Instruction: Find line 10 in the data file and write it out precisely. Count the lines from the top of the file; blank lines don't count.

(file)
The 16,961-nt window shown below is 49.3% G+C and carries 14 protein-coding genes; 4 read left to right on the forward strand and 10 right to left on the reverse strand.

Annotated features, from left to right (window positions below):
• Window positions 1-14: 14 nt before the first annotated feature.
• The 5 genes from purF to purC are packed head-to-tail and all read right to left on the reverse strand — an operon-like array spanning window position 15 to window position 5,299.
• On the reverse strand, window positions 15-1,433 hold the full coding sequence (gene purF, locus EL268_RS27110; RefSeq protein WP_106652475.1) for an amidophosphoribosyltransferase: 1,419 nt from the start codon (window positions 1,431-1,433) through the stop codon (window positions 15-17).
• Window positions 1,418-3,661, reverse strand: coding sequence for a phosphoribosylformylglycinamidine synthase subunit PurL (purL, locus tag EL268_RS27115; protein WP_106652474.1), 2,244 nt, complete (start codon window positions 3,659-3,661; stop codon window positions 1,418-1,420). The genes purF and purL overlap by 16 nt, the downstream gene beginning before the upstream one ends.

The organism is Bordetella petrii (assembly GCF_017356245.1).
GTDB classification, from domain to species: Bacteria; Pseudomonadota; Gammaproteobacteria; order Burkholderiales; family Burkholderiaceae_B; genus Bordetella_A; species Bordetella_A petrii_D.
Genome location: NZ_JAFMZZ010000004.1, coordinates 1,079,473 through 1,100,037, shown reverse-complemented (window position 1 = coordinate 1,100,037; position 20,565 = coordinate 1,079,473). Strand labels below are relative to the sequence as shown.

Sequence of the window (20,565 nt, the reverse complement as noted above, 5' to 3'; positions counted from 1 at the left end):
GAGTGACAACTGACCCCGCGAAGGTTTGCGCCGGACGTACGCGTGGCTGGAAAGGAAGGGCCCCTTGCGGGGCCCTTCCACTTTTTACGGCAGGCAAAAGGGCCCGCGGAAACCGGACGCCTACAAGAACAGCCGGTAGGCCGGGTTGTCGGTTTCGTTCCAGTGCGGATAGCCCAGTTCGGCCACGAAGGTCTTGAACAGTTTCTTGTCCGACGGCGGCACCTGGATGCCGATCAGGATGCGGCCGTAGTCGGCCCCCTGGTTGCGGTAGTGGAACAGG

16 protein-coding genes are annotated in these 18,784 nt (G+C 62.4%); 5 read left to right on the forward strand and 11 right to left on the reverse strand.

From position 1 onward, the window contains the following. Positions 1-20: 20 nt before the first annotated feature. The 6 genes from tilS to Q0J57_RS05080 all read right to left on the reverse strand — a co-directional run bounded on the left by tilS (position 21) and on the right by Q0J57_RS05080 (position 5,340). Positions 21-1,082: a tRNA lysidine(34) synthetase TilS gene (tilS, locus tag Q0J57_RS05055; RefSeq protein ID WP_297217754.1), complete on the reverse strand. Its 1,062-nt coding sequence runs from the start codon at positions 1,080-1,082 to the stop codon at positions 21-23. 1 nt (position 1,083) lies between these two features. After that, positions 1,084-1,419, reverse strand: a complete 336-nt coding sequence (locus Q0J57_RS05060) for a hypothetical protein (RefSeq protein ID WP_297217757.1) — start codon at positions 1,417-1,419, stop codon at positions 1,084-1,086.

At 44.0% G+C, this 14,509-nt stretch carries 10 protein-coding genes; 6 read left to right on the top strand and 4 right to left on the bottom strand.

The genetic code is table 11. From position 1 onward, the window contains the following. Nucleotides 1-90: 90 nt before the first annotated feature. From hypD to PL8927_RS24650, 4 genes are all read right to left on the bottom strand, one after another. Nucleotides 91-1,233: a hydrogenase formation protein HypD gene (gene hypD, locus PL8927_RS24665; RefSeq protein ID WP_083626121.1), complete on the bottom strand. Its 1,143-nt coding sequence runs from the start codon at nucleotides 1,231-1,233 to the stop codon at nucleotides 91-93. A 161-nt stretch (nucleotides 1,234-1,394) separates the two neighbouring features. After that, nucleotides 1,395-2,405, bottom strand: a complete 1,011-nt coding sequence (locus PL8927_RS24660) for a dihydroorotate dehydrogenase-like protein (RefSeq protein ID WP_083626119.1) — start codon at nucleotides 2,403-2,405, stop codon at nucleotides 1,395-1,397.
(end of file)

Sequence of the window (20,565 nt, the reverse complement as noted above, 5' to 3'; positions counted from 1 at the left end):